Ruling BJP and Congress locked in a close race in hill State
Riding on the economic growth achieved in the first term of the United Progressive Alliance government, the Congress swept all five Lok Sabha seats in the General Elections in Uttarakhand in 2009, a result which no political pundit predicted. Two years on, as the State goes to the Assembly polls for the third time since its creation in 2002, the Bharatiya Janata Party (BJP) is back in the game, hoping to gain from the return of B.C. Khanduri as Chief Minister and the enactment of the Lokayukta Bill — certified as a model anti-corruption Act by no less than Team Anna.
The Congress appears to be positioned to reap the advantage of anti-incumbency against the BJP regime. And yet the party can hardly rest on its 2009 laurels given the hardship caused to the ‘aam aadmi' by the food inflation, made worse by the economic slowdown and repeated hikes in petrol prices.
So what are the odds that the BJP can beat anti-incumbency to win a second term in this hill State? Over the past year, the BJP has moved smartly to offset at least some of the damage inflicted by the Chief Ministership of Ramesh Pokhriyal, who, though not formally charge-sheeted, was widely seen to be financially compromised. The BJP could not accuse the Congress of corruption at the Centre and yet persist with the likes of B.S. Yeddyurappa and Mr. Pokhriyal. So it despatched both. It also cashed in on the Anna Hazare fever by showcasing Uttarakhand as a model State in the battle against corruption. The Uttarakhand Lokayukta Act, 2011 turned out to be a virtual photocopy of the Anna Team's Jan Lokpal Bill. Indeed, from being written off, the BJP is seen today as a strong contender, with some opinions polls suggesting a neck and neck race between the party and the Congress.
The Congress is not just a deeply divided house, it goes into this election burdened by the UPA-II government's dismal performance in office. But public memory is notoriously short, and the Congress will undoubtedly hope that rather than being fixated on the 2G scam, corruption and the Lokpal fiasco, voters will focus on local issues, including the performance of sitting BJP MLAs. Indeed, it is significant that while the Congress has re-nominated almost all its sitting MLAs, the BJP has had to drop more than a dozen non-performing MLAs, two of them ministers.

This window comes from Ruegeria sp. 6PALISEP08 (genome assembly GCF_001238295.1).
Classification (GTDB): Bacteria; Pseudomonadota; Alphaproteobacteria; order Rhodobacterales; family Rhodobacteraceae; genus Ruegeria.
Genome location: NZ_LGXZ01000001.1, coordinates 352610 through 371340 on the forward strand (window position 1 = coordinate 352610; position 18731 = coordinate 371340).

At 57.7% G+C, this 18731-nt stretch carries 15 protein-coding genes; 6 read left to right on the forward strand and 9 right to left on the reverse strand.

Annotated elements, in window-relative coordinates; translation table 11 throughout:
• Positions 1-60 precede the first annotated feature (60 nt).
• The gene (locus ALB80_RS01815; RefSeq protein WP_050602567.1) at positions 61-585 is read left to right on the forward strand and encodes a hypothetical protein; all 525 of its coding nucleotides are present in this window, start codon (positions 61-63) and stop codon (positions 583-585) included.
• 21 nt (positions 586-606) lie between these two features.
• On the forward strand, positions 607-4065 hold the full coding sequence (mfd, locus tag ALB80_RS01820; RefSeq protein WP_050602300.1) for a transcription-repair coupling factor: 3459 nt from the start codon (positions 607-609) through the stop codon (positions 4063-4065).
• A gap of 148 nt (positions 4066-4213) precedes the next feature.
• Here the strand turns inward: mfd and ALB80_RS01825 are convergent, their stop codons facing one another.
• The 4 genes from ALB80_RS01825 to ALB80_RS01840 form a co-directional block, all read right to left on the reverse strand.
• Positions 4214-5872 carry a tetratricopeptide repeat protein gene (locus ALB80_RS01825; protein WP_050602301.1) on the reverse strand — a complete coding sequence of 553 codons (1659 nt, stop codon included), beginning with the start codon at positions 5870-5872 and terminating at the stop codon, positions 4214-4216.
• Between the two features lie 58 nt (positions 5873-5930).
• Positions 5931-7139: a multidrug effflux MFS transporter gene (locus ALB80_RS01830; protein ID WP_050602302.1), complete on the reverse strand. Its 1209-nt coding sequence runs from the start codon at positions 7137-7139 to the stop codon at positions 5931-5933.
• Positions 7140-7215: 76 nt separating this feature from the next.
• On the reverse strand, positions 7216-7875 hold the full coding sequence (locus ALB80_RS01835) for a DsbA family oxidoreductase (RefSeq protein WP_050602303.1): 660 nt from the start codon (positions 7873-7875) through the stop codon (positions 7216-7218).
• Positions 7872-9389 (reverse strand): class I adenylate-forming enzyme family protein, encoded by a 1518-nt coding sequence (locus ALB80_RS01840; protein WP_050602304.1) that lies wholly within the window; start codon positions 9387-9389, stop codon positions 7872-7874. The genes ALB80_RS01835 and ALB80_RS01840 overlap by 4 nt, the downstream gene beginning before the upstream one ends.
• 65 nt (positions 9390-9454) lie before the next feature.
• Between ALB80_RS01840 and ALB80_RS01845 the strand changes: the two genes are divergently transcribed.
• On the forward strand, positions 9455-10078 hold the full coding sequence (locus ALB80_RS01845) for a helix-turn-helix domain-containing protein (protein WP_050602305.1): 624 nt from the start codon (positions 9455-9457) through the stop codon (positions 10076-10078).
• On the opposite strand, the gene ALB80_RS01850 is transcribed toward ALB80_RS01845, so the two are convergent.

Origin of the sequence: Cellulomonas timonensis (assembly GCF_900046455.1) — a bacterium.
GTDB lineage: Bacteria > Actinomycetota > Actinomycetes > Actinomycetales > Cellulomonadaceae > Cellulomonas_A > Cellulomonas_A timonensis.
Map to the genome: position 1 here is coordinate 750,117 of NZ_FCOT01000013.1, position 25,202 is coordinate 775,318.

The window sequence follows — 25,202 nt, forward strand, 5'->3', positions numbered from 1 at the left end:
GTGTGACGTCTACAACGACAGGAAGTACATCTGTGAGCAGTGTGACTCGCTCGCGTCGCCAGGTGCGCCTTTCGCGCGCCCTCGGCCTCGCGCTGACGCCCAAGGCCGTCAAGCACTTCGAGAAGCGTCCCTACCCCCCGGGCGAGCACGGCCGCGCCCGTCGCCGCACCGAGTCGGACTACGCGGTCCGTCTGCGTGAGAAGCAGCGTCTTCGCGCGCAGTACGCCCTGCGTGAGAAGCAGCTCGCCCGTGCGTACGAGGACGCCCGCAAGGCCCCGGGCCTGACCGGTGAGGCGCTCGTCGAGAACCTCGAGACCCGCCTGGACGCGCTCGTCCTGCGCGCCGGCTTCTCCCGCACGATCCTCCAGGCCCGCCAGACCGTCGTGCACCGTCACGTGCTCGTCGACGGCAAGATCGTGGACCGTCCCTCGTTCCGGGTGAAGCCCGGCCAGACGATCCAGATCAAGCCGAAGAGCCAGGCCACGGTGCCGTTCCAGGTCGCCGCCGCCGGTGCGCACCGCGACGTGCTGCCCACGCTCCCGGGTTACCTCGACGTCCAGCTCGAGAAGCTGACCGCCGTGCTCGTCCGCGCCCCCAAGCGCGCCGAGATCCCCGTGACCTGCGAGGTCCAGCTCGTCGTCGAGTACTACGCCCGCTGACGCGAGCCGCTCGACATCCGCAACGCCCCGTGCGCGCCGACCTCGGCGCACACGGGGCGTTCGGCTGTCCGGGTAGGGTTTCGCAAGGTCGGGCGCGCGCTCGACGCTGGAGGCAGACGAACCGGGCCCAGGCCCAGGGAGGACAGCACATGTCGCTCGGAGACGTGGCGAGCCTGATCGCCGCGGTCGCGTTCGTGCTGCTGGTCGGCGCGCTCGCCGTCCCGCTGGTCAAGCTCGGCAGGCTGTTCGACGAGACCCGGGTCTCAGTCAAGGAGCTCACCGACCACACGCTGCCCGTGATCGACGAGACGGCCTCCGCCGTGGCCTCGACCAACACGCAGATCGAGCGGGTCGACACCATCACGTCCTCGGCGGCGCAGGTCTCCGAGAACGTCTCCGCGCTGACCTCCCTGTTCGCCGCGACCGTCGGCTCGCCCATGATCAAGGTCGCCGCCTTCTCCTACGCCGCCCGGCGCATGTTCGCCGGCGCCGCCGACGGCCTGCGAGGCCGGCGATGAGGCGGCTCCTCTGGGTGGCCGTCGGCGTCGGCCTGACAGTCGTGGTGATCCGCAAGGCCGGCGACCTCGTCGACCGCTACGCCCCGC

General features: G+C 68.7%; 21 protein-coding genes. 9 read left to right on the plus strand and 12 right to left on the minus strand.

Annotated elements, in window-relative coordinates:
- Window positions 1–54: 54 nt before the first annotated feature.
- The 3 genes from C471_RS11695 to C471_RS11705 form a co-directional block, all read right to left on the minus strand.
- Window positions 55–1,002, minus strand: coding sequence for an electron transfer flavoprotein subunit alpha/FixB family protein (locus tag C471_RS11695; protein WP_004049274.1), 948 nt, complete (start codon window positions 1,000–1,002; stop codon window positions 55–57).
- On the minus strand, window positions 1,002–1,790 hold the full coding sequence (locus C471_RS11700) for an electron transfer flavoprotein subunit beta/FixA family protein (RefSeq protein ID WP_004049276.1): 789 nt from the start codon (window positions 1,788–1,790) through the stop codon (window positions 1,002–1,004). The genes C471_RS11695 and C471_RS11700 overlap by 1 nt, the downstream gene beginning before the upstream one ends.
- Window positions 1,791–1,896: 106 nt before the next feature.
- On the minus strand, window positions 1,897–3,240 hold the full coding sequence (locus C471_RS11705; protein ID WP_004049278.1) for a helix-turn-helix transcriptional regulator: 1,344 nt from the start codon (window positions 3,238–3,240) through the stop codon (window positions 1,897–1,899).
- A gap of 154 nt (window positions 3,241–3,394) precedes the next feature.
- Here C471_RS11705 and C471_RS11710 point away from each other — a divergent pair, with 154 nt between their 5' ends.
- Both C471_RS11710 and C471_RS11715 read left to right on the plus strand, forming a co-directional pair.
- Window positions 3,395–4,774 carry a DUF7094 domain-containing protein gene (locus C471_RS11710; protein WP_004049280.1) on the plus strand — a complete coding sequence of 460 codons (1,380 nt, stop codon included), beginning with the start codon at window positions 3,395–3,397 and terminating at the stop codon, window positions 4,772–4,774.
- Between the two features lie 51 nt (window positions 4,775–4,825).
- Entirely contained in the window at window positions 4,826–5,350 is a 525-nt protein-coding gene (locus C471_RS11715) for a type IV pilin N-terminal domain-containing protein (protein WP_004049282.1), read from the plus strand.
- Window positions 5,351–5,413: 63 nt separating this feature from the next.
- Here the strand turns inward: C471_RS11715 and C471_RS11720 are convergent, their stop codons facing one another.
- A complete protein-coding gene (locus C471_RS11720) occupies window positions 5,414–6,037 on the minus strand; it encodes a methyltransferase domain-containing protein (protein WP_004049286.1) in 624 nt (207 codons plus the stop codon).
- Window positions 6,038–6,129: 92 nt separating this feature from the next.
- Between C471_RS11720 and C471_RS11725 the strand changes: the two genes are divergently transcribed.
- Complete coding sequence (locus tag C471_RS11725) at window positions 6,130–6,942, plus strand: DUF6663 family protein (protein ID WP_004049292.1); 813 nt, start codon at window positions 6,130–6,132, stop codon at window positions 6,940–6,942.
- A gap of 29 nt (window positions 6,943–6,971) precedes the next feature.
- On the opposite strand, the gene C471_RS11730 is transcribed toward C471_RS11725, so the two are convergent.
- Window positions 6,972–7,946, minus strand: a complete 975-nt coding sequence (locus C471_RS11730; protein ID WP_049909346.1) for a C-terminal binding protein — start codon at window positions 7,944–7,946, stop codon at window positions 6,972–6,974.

On paper, Uttarakhand might seem an uncomplicated State with the Congress and the BJP engaged in a straight fight. However, the recent delimitation exercise has brought in the Bahujan Samaj Party (BSP) as a serious contender in the plains (Terai region) comprising 17 seats in Haridwar and Udham Singh Nagar districts. In 2007, Mayawati's BSP won eight seats drawing on the sizeable presence of Muslims, Sikhs and Dalits in these two districts. In the hills, dominated by Thakurs and Brahmins, the fight will largely be between the Congress and the BJP, though both parties have to reckon with virtually an army of rebels besides facing a measure of competition from the only State party, the now divided Uttarakhand Kranti Dal (UKD). Two sitting MLAs of the united UKD are contesting on the BJP symbol.
For the Congress and the BJP, there is another headache in the form of the Uttarakhand Raksha Morcha (URM), created as an anti-corruption, non-political organisation during the Anna Hazare movement by former Congress MP T.P.S. Rawat. A retired Army general like Mr. Khanduri, Mr. Rawat defected to the BJP only to quit in protest in 2009 following differences with Mr. Khanduri. The URM, which is formed entirely by rebel candidates from the Congress and the BJP, is contesting 44 Assembly segments.
In the 2007 election, the BJP polled close to 32 per cent votes against 30 per cent by the Congress. By 2009 the Congress had turned the tables on the BJP, making a clean sweep of the five Lok Sabha seats with a vote percentage of 43. The BJP was behind by nearly 10 percentage points. The BSP's performance has been something to watch out for: The party polled 12 per cent of the votes in 2007 which went up to 15 per cent in 2009. Whatever Mayawati's fate in Uttar Pradesh, her graph is surely on the rise in Uttarakhand.